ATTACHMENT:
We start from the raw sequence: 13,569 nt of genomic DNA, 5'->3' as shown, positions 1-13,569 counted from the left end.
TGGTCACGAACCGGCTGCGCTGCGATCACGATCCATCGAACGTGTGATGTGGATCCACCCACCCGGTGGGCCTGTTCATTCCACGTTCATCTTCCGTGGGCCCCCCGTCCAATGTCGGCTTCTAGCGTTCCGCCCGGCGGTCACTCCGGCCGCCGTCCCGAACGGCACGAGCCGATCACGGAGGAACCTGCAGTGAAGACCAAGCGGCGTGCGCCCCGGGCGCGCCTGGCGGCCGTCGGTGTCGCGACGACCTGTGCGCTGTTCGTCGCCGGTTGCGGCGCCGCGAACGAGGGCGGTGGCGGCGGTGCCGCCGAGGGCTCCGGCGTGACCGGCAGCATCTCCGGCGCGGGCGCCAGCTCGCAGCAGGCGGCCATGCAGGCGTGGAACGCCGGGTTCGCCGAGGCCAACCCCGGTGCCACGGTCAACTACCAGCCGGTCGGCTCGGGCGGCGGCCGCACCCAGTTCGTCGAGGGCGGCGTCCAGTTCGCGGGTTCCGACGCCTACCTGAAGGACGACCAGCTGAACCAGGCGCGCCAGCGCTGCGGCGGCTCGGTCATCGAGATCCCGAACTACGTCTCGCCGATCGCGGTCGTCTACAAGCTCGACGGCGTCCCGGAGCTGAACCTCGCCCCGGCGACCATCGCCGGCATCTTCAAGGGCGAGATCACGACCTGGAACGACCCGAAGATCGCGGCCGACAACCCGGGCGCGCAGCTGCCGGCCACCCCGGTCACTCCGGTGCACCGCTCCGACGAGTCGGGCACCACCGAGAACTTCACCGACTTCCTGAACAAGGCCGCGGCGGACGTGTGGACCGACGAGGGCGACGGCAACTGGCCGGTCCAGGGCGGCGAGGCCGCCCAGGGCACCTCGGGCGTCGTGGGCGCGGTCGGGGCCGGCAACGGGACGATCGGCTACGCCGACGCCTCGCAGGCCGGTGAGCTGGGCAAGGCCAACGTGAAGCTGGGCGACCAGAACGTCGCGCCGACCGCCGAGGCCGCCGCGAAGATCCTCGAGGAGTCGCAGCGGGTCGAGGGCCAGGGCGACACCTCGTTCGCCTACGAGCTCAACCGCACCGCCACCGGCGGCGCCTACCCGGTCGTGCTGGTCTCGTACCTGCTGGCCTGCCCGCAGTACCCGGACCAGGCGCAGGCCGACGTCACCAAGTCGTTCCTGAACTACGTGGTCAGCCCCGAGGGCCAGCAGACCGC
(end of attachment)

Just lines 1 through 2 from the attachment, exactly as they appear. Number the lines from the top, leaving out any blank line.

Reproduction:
We start from the raw sequence: 13,569 nt of genomic DNA, 5'->3' as shown, positions 1-13,569 counted from the left end.
TGGTCACGAACCGGCTGCGCTGCGATCACGATCCATCGAACGTGTGATGTGGATCCACCCACCCGGTGGGCCTGTTCATTCCACGTTCATCTTCCGTGGGCCCCCCGTCCAATGTCGGCTTCTAGCGTTCCGCCCGGCGGTCACTCCGGCCGCCGTCCCGAACGGCACGAGCCGATCACGGAGGAACCTGCAGTGAAGACCAAGCGGCGTGCGCCCCGGGCGCGCCTGGCGGCCGTCGGTGTCGCGACGACCTGTGCGCTGTTCGTCGCCGGTTGCGGCGCCGCGAACGAGGGCGGTGGCGGCGGTGCCGCCGAGGGCTCCGGCGTGACCGGCAGCATCTCCGGCGCGGGCGCCAGCTCGCAGCAGGCGGCCATGCAGGCGTGGAACGCCGGGTTCGCCGAGGCCAACCCCGGTGCCACGGTCAACTACCAGCCGGTCGGCTCGGGCGGCGGCCGCACCCAGTTCGTCGAGGGCGGCGTCCAGTTCGCGGGTTCCGACGCCTACCTGAAGGACGACCAGCTGAACCAGGCGCGCCAGCGCTGCGGCGGCTCGGTCATCGAGATCCCGAACTACGTCTCGCCGATCGCGGTCGTCTACAAGCTCGACGGCGTCCCGGAGCTGAACCTCGCCCCGGCGACCATCGCCGGCATCTTCAAGGGCGAGATCACGACCTGGAACGACCCGAAGATCGCGGCCGACAACCCGGGCGCGCAGCTGCCGGCCACCCCGGTCACTCCGGTGCACCGCTCCGACGAGTCGGGCACCACCGAGAACTTCACCGACTTCCTGAACAAGGCCGCGGCGGACGTGTGGACCGACGAGGGCGACGGCAACTGGCCGGTCCAGGGCGGCGAGGCCGCCCAGGGCACCTCGGGCGTCGTGGGCGCGGTCGGGGCCGGCAACGGGACGATCGGCTACGCCGACGCCTCGCAGGCCGGTGAGCTGGGCAAGGCCAACGTGAAGCTGGGCGACCAGAACGTCGCGCCGACCGCCGAGGCCGCCGCGAAGATCCTCGAGGAGTCGCAGCGGGTCGAGGGCCAGGGCGACACCTCGTTCGCCTACGAGCTCAACCGCACCGCCACCGGCGGCGCCTACCCGGTCGTGCTGGTCTCGTACCTGCTGGCCTGCCCGCAGTACCCGGACCAGGCGCAGGCCGACGTCACCAAGTCGTTCCTGAACTACGTGGTCAGCCCCGAGGGCCAGCAGACCGC